The August jobs report was hardly reassuring.  On Friday, the Bureau of Labor Statistics reported net job creation of 173,000, far below estimates.  There's no way to sugar-coat it, though White House officials attempted to do just that.  They pointed out that the unemployment rate had fallen to 5.1%.  But that was because another 200,000 workers had simply given up trying to find a good job.

Good jobs are not being created because economic expansion has stalled.  And expansion has stalled because Obama has presided over the greatest assault on free enterprise in our nation's history.  

It didn't have to be this way.  Obama's punitive tax and regulatory policies have caused businesses to rein in capital investment and have all but killed small business creation.  As two major economists recently pointed out, capital investment is "historically weak."  In fact, capital investment net of depreciation for 2013 was just 60% of what it was in 2006.  A recent survey found that only 35% of small business owners were optimistic about the U.S. economy.  American businesses are choosing not to invest because they have no confidence in Obama's policies, and barring new investment, the economy does not grow. 

By contrast, Ronald Reagan cut taxes and reduced regulations, and the economy expanded at an annualized rate of 3.37% over eight years.  At the end of Reagan's second term, the U.S. economy had expanded by a cumulative 33%.  During the first six years of his presidency, Obama has generated a growth rate of 1.8%.  That amounts to cumulative growth of 15% over 8 years.  The Reagan economy was growing more than twice as fast.

Cumulative growth of 15% is bad enough, but it gets worse.  During Obama's two terms, U.S. population growth is projected to grow by 6%.  So per capita GDP growth is closer to 9%, or just over 1% annually.  At that rate, even with compounding, it takes 40 years to double the economy.  If Obama's policies are not reversed, workers will have to wait until 2049 to see a major improvement in their standard of living.  This is Obama's legacy to the poor and middle class.

Despite the president's talk of helping the poor, the poverty rate has not declined during his time in office.  In 2008, the last year of the Bush presidency, the poverty rate was 13.2%.  By 2014, it had risen to 14.5%.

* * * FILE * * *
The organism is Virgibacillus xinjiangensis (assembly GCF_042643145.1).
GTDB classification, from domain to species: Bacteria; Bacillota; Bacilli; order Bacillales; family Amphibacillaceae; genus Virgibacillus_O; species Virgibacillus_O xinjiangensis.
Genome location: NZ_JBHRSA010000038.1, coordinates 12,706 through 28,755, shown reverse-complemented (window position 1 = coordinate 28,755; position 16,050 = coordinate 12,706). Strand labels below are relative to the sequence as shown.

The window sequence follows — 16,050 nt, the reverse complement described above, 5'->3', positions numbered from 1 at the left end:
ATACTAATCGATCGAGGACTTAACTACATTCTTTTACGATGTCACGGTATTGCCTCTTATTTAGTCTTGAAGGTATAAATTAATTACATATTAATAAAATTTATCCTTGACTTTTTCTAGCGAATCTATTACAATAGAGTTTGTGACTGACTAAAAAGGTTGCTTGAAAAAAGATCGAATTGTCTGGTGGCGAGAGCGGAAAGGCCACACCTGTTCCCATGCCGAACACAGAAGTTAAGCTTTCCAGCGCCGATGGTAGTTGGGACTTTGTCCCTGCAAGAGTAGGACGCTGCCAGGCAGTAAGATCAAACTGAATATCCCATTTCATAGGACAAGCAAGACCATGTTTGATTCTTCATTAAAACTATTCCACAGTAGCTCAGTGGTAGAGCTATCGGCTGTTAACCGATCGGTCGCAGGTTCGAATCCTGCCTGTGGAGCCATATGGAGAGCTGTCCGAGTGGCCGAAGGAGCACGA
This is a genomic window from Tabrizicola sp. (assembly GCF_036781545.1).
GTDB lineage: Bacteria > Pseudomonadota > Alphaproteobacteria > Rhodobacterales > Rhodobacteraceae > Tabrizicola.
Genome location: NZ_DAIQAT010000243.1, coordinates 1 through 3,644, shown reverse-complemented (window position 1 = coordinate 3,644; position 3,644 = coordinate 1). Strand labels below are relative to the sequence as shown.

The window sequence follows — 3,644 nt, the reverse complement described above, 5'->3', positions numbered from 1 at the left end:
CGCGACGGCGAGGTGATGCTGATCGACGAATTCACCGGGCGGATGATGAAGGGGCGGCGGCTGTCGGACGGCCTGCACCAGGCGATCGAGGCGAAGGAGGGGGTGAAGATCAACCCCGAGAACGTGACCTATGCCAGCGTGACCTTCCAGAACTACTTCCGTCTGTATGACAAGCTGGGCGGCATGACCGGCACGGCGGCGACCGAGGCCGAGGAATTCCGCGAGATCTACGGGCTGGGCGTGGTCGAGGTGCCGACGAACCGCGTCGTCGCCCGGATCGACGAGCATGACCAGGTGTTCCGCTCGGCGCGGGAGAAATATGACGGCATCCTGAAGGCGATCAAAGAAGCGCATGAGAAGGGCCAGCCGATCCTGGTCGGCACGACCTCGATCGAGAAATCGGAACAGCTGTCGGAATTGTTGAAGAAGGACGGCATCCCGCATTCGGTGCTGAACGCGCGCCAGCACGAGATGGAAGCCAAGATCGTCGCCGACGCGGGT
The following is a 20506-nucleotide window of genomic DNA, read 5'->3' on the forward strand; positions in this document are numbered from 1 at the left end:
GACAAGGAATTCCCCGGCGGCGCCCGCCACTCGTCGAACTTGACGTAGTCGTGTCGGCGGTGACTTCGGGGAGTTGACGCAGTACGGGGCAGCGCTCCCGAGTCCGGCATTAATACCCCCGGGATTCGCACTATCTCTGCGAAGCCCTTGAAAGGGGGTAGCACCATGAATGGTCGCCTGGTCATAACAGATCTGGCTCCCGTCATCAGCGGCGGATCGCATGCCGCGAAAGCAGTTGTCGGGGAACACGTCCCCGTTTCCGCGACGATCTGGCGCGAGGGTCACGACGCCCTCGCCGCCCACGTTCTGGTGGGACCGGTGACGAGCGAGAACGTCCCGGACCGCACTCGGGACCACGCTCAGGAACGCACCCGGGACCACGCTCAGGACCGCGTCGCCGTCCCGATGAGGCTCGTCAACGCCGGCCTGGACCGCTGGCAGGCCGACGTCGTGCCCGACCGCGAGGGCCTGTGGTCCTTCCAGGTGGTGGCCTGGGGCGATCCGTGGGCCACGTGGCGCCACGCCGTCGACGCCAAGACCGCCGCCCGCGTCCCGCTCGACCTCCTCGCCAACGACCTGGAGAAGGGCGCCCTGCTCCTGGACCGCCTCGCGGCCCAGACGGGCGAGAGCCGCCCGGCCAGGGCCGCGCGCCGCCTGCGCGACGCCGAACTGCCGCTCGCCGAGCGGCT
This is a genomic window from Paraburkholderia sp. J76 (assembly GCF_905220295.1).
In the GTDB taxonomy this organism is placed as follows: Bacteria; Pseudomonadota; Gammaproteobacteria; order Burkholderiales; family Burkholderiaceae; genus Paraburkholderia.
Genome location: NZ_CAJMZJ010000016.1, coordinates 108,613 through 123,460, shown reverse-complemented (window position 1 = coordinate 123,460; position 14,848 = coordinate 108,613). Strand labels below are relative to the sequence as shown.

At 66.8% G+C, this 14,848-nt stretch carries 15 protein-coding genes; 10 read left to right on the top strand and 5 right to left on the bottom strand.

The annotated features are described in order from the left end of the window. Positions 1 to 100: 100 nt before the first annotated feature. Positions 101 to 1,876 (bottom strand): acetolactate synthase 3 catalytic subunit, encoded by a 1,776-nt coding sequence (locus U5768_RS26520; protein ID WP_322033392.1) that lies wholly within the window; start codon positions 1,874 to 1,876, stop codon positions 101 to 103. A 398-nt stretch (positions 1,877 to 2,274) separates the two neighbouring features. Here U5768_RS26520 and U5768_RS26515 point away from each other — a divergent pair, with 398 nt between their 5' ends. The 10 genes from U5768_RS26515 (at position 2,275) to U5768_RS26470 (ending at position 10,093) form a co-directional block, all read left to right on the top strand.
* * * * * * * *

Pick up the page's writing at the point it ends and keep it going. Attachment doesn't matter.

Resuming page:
Obama has spent trillions "fighting poverty," but he has only created more of it.  The only way to reduce poverty rates is to create good jobs, and the only way to do that is to promote economic expansion by lowering taxes and reducing regulation.  With Obama, it's been taxes and regulation on steroids.  The dismal results are not surprising.

Back in the day, Obama was insisting that the economy was in a "ditch," and it was his predecessor's fault.  It's now clear that the economy is still in a ditch, and no sane person can claim that it is "George Bush's fault."  Obama has driven the economy deeper into the ditch.  Hillary Clinton's proposals, such as taxing capital gains at a marginal rate of 47%, would create an even deeper ditch because they would reduce capital investment even more.  Under Bernie Sanders, the ditch would become a chasm.

Obama has done everything possible to suppress economic growth.  It appears that he either does not understand free markets or is opposed to capitalism on principle, or both.  In any case, his policies have cost Americans an average $1,170 in annual wages per worker.  That may not sound like much, but it amounts to a loss of $255 billion per year for the U.S. economy.

For seven years, Obama has done all he can to stifle economic growth.  Had he simply done nothing, the U.S. economy would be larger than it is at present.  Had he actively promoted American business by aggressively lowering taxes and regulation, the economy would have been at least 11% larger (based on 1.57%, the difference between growth during the Reagan and Obama administrations, times 7).

It has been obvious for some time that Obama has failed.  He has failed to bring about the 5 million "green" jobs he spoke of in 2009.  By his own admission, the million "shovel-ready" jobs he promised as part of his $857-billion stimulus were not shovel ready.  The only people he hasn't failed are his billionaire cronies, who have benefited from government handouts like the ones he continued to promote at the annual clean energy summit in Las Vegas last week.  Every one of Obama's billionaire buddies is doing better than he was in 2009.  Ordinary Americans are struggling.

This is the economic reality of a low-growth economy.  In the short term, workers and investors suffer lower wages and investment returns.  That's bad enough, but in the long term, the consequences are much greater.  Families struggle to feed, house, and educate their children.  Workers fail to receive the advancement and higher pay they deserve.  And for most Americans, retirement gets delayed further and further.  An entire generation will find themselves working into their seventies because of Obama's blunders.

Liberals want the American people to think that Obama's handling of the economy hasn't been all that bad, and they've made all kinds of excuses for him.  Some economists have begun speaking of 2% growth as the "new normal."  There's nothing normal about it.  The average real growth rate over the past century has been 3.4%.

It's important for the public to realize just how bad Obama's handling of the economy has been.  It has been worse than any president since FDR, who managed to magnify what should have been a two-year recession into an eight-year depression.  Obama took what should have been a two-year recession and made it into what, for most Americans, feels like an eight-year recession.  

The failure of Obama's economic policies is now beyond doubt.  Its human consequences are just as real.  Even with conservatives in the White House after 2016, it will take years to correct the effects of Obama's economic policies.  With Hillary or Bernie in the White House, doubling down on Obama, it would take decades.

Jeffrey Folks is the author of many books on American politics and culture, including Heartland of the Imagination (2011).